SAN JOSE, CA - After a years of deliberation and many questions over whether or not the timing is right, Chairman Dave Camp (R-MI) of the U.S. House Committee on Ways and Means, which has jurisdiction of tax issues, released his proposal for comprehensive tax reform. Conventional wisdom held that the Chairman wouldn’t introduce such a major piece of legislation in an election year with the risks that accompany putting such large and potential controversial changes on paper.
The plan proposes to phase-in a 25 percent business tax rate which reflects his 2011 discussion draft on a territorial tax. Many of the revenue raisers, including some that would affect non-corporate businesses, have also been proposed in some fashion by President Obama, former Senate Finance Chairman Max Baucus (D-MT) and current Finance Chairman Ron Wyden (D-OR). Key tax increases include, over 10 years, repealing accelerated depreciation ($270 billion), amortizing of research expenses ($193 billion), amortizing of advertising costs ($169 billion), a bank asset tax on the largest financial institutions ($86 billion), repealing the domestic manufacturing deduction ($116 billion) and repealing of last-in-first-out (LIFO) accounting ($79 billion).
Key business tax decreases include making the R&D credit permanent ($34 billion), eliminating the corporate AMT ($110 billion), and permitting small companies to expense the cost of certain assets ($55 billion). U.S. multinational companies would face lighter taxes on their future profits earned outside the country. They also would pay a one-time tax ($170 billion) on assets they’ve accumulated outside the U.S. under the current system.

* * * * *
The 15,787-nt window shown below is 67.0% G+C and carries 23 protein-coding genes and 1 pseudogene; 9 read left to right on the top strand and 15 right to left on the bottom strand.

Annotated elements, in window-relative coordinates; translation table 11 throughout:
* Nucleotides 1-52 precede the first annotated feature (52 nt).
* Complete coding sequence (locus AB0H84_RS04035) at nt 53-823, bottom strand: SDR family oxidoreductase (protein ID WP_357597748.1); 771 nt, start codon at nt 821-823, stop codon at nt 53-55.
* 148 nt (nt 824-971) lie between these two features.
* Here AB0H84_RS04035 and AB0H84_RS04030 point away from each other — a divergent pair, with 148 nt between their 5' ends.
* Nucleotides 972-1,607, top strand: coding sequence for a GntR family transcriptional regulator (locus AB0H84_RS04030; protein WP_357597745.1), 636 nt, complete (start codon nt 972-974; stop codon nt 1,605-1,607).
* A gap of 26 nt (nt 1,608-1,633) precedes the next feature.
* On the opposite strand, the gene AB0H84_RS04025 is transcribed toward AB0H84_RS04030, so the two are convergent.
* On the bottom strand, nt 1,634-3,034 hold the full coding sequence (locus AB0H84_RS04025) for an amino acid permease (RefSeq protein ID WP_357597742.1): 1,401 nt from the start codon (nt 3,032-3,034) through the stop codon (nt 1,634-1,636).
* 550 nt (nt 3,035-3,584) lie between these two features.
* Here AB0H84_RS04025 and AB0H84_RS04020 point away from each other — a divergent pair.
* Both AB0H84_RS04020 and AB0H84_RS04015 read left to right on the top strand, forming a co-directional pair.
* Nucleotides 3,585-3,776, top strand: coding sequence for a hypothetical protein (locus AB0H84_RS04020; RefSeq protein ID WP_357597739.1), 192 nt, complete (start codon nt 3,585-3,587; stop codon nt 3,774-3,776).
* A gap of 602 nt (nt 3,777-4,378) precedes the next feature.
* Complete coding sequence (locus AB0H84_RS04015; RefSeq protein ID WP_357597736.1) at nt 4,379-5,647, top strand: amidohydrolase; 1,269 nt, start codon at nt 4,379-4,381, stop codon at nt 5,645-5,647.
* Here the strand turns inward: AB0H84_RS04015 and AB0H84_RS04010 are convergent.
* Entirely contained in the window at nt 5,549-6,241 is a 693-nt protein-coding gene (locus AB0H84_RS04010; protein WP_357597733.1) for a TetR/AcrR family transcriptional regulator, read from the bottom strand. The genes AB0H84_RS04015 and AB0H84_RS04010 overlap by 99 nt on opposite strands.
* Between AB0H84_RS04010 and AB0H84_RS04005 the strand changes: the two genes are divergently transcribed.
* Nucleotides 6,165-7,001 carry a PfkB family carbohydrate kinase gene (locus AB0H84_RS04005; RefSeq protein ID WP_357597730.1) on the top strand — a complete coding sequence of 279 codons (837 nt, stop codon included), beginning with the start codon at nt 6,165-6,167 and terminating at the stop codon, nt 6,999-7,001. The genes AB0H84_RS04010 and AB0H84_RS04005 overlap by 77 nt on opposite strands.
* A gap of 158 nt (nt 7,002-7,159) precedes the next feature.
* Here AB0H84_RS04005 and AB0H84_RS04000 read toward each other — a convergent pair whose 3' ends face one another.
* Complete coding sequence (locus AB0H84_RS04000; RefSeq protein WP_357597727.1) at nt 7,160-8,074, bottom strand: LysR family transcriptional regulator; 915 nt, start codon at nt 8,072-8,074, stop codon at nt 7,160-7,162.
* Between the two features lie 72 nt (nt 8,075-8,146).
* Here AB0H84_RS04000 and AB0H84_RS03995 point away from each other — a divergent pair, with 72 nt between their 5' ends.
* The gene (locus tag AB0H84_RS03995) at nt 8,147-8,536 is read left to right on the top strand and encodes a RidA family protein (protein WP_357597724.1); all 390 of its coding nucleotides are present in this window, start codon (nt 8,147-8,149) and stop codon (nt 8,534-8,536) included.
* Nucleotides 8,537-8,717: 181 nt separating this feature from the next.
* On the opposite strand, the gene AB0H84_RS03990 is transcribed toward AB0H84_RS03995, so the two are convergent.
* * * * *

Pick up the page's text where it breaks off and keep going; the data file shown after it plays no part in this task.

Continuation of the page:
While the proposal is just the starting point for discussion that will likely take years to resolve, SEMI is pleased to see that the draft reflects many of the principles that were developed by its members and shared with Chairman Camp in the fall of 2012. Those principles are:
1) Lower the top corporate tax rate from 35 percent
2) Retain tax incentives which promote innovation
3) Shift to a territorial tax system
SEMI will continue to work on this issue in the interest of its members. As the recipient of the 2012 SEMI Government Leadership Award, SEMI has a long-standing relationship with Chairman Camp and looks forward to continue to work with him and other leaders in Congress as the debate on how to best restructure the U.S. tax system to promote economic prosperity, competitiveness, and fairness. Any questions regarding this manner can be addressed to SEMI’s senior director, Public Policy, Jamie Girard at firstname.lastname@example.org.